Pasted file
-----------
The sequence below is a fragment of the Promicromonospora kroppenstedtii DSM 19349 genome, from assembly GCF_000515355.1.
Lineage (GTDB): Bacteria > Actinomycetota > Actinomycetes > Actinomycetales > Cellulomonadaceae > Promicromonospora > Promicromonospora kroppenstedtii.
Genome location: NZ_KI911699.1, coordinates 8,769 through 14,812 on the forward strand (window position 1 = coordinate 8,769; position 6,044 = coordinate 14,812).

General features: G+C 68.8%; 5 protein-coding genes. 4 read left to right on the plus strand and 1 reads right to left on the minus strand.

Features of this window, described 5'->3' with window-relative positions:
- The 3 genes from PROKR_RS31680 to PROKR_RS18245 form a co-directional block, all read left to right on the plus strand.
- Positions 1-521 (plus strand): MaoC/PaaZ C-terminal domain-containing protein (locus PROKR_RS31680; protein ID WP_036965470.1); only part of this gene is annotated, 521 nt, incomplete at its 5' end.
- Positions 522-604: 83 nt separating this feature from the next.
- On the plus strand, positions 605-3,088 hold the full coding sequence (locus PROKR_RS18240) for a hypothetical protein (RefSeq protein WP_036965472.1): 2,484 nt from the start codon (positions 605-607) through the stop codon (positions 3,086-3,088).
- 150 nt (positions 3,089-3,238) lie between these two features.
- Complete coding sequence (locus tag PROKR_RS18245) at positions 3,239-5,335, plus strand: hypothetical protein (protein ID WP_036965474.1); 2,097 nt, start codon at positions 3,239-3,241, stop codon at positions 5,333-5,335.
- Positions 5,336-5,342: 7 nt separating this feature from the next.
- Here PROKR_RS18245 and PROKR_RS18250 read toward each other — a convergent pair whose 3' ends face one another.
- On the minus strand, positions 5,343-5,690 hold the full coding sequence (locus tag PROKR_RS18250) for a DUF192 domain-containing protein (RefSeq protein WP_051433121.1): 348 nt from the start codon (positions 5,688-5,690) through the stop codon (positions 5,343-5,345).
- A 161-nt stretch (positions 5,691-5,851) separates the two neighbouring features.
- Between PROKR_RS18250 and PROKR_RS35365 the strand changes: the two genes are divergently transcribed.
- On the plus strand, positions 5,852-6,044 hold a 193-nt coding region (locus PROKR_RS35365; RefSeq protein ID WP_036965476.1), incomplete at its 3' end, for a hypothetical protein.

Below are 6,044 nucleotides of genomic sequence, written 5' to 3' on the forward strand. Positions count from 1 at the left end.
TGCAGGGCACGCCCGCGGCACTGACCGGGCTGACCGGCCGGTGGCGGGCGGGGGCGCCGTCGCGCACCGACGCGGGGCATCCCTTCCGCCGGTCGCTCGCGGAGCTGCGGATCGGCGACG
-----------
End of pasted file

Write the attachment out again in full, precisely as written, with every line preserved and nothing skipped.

The sequence below is a fragment of the Promicromonospora kroppenstedtii DSM 19349 genome, from assembly GCF_000515355.1.
Lineage (GTDB): Bacteria > Actinomycetota > Actinomycetes > Actinomycetales > Cellulomonadaceae > Promicromonospora > Promicromonospora kroppenstedtii.
Genome location: NZ_KI911699.1, coordinates 8,769 through 14,812 on the forward strand (window position 1 = coordinate 8,769; position 6,044 = coordinate 14,812).

General features: G+C 68.8%; 5 protein-coding genes. 4 read left to right on the plus strand and 1 reads right to left on the minus strand.

Features of this window, described 5'->3' with window-relative positions:
- The 3 genes from PROKR_RS31680 to PROKR_RS18245 form a co-directional block, all read left to right on the plus strand.
- Positions 1-521 (plus strand): MaoC/PaaZ C-terminal domain-containing protein (locus PROKR_RS31680; protein ID WP_036965470.1); only part of this gene is annotated, 521 nt, incomplete at its 5' end.
- Positions 522-604: 83 nt separating this feature from the next.
- On the plus strand, positions 605-3,088 hold the full coding sequence (locus PROKR_RS18240) for a hypothetical protein (RefSeq protein WP_036965472.1): 2,484 nt from the start codon (positions 605-607) through the stop codon (positions 3,086-3,088).
- 150 nt (positions 3,089-3,238) lie between these two features.
- Complete coding sequence (locus tag PROKR_RS18245) at positions 3,239-5,335, plus strand: hypothetical protein (protein ID WP_036965474.1); 2,097 nt, start codon at positions 3,239-3,241, stop codon at positions 5,333-5,335.
- Positions 5,336-5,342: 7 nt separating this feature from the next.
- Here PROKR_RS18245 and PROKR_RS18250 read toward each other — a convergent pair whose 3' ends face one another.
- On the minus strand, positions 5,343-5,690 hold the full coding sequence (locus tag PROKR_RS18250) for a DUF192 domain-containing protein (RefSeq protein WP_051433121.1): 348 nt from the start codon (positions 5,688-5,690) through the stop codon (positions 5,343-5,345).
- A 161-nt stretch (positions 5,691-5,851) separates the two neighbouring features.
- Between PROKR_RS18250 and PROKR_RS35365 the strand changes: the two genes are divergently transcribed.
- On the plus strand, positions 5,852-6,044 hold a 193-nt coding region (locus PROKR_RS35365; RefSeq protein ID WP_036965476.1), incomplete at its 3' end, for a hypothetical protein.

Below are 6,044 nucleotides of genomic sequence, written 5' to 3' on the forward strand. Positions count from 1 at the left end.
TGCAGGGCACGCCCGCGGCACTGACCGGGCTGACCGGCCGGTGGCGGGCGGGGGCGCCGTCGCGCACCGACGCGGGGCATCCCTTCCGCCGGTCGCTCGCGGAGCTGCGGATCGGCGACG